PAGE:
Sleep is precious.  And to be healthy, it's important to get enough rest.  So, parents of children, night workers, and Monks who wake in the night to pray, are making a great sacrifice for the needs of others.  Some Monasteries still have the practice of night prayer.  I was curious about which prayers they pray in the night? and was surprised to find out it is the "Office of the Readings."  

After Vatican II, the "night office" became the "The Office of Readings" and the prayers now, can be said at anytime during the day.    I suppose, it was easier for some orders where the monks were getting much older, and it is hard to get up in the middle of the night to pray.  Some monasteries where the monks do much hard physical labor during the day--disturbing the night perhaps, is also too much of a hardship.  Seems as though Vatican II was all about making things easier for folk.  Good thing?  or Bad thing?  

Praying at night, goes all the way back to Apostolic times, the Monks prayed to "sanctify" those hours.  Night is also a time of the demons, in the night, when we have totally abandoned our control, this is the time we need the light of Christ.  Monks who pray in the night, say there is no better time to experience this light than to awake and pray in the dark, beautiful, peaceful, consoling, silent night.   

Philip's Birthday

Philip enjoyed making his name in blackberries on his Birthday tart--mostly the blackberries were being popped into his mouth.

Philip did not want to blow out his candles by himself.  Grandma told him, that he would get his wish, if they were all blown out at the same time.  His wish, was to have Stella as his own dog.  Grandpa assisted Philip with a small fan.  Philip wanted to take "his" dog Stella home with him when he left Grandma's house!  

Wednesday, August 20, 2014

Message Without Words


Saint Therese said: 

"When I die, I will send down a shower of roses from the heavens, I will spend my heaven by doing good on earth.”

Roses, 
Long a symbol of love and passion.  Used for hundreds of years to convey messages without words, they also represent confidentiality. In fact, the Latin expression "sub rosa"(literally, "under the rose") means something told in secret, and in ancient Rome, a wild rose was placed on the door to a room where confidential matters were being discussed.

Tuesday, August 19, 2014

The Heart of The Benedict Medal


At the heart of this medal, there is the cross.  It is the cross of Christ.  The Cross is what conquers evil.  Evil is always the cause of suffering.  Suffering is always included in our lives.  It's all about becoming one with Christ, and that involves suffering.  Following Christ--causes suffering--it's true, look at the martyrs, who if they did not follow Christ would have not suffered to death.   And showing that a faithful man ought to even bear every disagreeable thing for the Lord, it saith in the person of the suffering: "For Thy sake we suffer death all the day long; we are counted as sheep for the slaughter"  (Rom 8:36 Ps43[44]:22)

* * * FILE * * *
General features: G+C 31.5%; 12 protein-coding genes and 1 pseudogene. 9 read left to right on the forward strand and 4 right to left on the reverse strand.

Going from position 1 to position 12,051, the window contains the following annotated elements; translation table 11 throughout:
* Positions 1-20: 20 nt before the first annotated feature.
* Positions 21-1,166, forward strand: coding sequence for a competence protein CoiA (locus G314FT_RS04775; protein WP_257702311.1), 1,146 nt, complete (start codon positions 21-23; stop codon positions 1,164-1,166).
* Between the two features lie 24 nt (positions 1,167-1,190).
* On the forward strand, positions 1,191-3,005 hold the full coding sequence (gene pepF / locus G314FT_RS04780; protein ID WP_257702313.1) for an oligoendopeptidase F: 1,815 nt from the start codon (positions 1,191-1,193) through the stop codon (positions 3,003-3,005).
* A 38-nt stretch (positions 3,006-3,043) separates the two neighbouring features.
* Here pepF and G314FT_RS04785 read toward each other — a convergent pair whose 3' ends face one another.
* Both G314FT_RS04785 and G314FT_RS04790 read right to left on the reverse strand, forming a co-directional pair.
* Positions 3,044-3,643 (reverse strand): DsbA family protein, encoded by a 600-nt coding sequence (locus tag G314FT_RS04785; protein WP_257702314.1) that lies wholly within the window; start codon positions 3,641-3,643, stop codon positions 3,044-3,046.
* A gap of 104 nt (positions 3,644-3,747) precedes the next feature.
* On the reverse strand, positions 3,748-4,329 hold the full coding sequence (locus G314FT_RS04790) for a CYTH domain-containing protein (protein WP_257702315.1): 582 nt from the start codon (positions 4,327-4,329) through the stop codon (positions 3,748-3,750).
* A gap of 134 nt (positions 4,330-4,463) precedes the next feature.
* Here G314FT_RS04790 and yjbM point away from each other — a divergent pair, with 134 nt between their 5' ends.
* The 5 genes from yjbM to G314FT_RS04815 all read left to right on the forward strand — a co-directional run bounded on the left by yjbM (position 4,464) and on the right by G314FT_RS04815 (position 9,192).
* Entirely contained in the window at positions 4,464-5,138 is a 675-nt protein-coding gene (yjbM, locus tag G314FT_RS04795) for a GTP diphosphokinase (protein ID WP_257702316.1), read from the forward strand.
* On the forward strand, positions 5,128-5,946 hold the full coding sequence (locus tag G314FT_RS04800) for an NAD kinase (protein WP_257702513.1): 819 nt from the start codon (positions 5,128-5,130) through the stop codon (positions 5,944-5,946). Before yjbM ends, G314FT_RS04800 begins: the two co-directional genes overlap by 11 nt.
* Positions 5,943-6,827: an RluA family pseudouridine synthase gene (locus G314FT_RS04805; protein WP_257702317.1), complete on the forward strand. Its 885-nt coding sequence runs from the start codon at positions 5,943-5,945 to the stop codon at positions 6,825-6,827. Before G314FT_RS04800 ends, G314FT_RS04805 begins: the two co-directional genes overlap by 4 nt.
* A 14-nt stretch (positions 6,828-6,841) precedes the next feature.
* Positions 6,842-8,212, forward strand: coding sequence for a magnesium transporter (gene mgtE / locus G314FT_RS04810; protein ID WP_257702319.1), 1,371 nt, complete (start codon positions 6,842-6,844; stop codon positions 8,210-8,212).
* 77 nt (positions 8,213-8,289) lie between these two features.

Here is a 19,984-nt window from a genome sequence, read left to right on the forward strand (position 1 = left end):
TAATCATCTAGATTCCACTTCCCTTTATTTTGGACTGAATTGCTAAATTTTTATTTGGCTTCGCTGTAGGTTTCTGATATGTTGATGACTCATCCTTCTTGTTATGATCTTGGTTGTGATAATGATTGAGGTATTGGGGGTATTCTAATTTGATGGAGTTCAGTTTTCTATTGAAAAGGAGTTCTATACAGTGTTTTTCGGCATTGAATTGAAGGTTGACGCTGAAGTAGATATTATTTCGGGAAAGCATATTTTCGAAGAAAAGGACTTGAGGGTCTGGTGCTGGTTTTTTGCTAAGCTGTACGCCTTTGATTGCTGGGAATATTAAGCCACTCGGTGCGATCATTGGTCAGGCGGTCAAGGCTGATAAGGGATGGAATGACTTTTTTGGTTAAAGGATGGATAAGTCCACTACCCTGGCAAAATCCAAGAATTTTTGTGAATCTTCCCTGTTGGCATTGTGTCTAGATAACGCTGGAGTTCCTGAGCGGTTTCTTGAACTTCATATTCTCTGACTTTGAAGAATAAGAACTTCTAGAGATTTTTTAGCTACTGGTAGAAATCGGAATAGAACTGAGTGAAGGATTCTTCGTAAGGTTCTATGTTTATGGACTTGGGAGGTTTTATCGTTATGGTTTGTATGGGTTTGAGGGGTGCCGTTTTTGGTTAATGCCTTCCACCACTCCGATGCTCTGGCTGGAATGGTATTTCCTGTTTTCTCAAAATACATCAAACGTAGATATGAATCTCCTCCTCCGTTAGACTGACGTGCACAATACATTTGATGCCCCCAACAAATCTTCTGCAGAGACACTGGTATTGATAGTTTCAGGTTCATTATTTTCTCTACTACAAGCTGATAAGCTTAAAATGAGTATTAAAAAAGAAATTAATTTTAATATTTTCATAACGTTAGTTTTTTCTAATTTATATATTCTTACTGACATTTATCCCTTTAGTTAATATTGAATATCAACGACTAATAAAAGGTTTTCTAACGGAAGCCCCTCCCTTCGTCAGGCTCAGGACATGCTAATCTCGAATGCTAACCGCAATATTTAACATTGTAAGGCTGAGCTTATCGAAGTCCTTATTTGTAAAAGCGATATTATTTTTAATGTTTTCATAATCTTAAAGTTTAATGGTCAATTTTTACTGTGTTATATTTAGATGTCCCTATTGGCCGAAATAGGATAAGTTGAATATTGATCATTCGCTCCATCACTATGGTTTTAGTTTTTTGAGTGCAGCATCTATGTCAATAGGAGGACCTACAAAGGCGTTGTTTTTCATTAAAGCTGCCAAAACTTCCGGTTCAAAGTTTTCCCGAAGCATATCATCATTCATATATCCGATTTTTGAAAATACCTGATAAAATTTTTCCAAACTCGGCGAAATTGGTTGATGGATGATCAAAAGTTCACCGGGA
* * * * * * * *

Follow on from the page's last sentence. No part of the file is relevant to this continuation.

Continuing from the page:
It's all about becoming one with Christ.  Jesus recommends us to suffer, rather than to inflict our pain on somebody else.   Sometimes we avoid suffering by self-destructive activities, pills, drinking, overeating…in order not to feel the pain, but sometimes we inflict our pain---we hand it on to others.  Jesus recommends there is a cross that you have to carry, your cross, and you can with the help of Jesus.   Leave it with yourself.  You should rather suffer in this little area than to cause pain and suffering in those around you.   Picking up the Saint Benedict medal each day, we can remind ourselves to pick up and carry our very own cross daily, not give it away, or try to avoid the suffering carried in that cross.  ---From a teaching on "Suffering" by Father Mauritius Wilde.  


Monday, August 18, 2014

Want to be Loved?

Want to be loved? Give respect. Want to be respected? Give love.

Philip's Visit to the Fair

Karen and Cheryl took Philip to the Fair


Philip loves feeding the goats.

Friday, August 15, 2014

Fear and Pain in Their Hearts

Respect for life, that, for me, is the picture of John Paul II.  When he got a form of Parkinson's disease, he did not quit working, but he showed the world, that we--human beings, still have worth--even when we are sick and drool, we are still valuable.  He was not so full of pride, that if the world saw him drool--it did not diminish this holy man of God, but he gave example of the worthiness of life.

This Pope mirrored the humility of Jesus on the Cross--he accepted the Will of the Father.  He was not so all prideful, as Judas, or now Robin Williams who took their own lives.  Because they could not accept the "humiliation," the pain of the loss of human esteem, that is dependent on accomplishment, being healthy, and not being dependent--on others for assistance.  The fear and pain in their hearts--that their pain would never end--their families would always be burdened.  

"Fear Not!" The Pope gave us an example of true heroism.  In his weakness he showed us true strength, he showed us the value of life--to live according to the Lords Will.  

If the Lord does not build the house,
in vain do its builders labor;
if the Lord does not watch over the city,
in vain does the watchman keep vigil.
In vain is your earlier rising,
your going later to rest,
you who toil for the bread you eat,
when he pours gifts on his beloved while they slumber.
Truly sons are a gift from the Lord,
a blessing, the fruit of the womb.
Indeed the sons of youth
are like arrows in the hand of a warrior.
O the happiness of the man
who has filled his quiver with these arrows!
He will have no cause for shame
when he disputes with his foes in the gateways.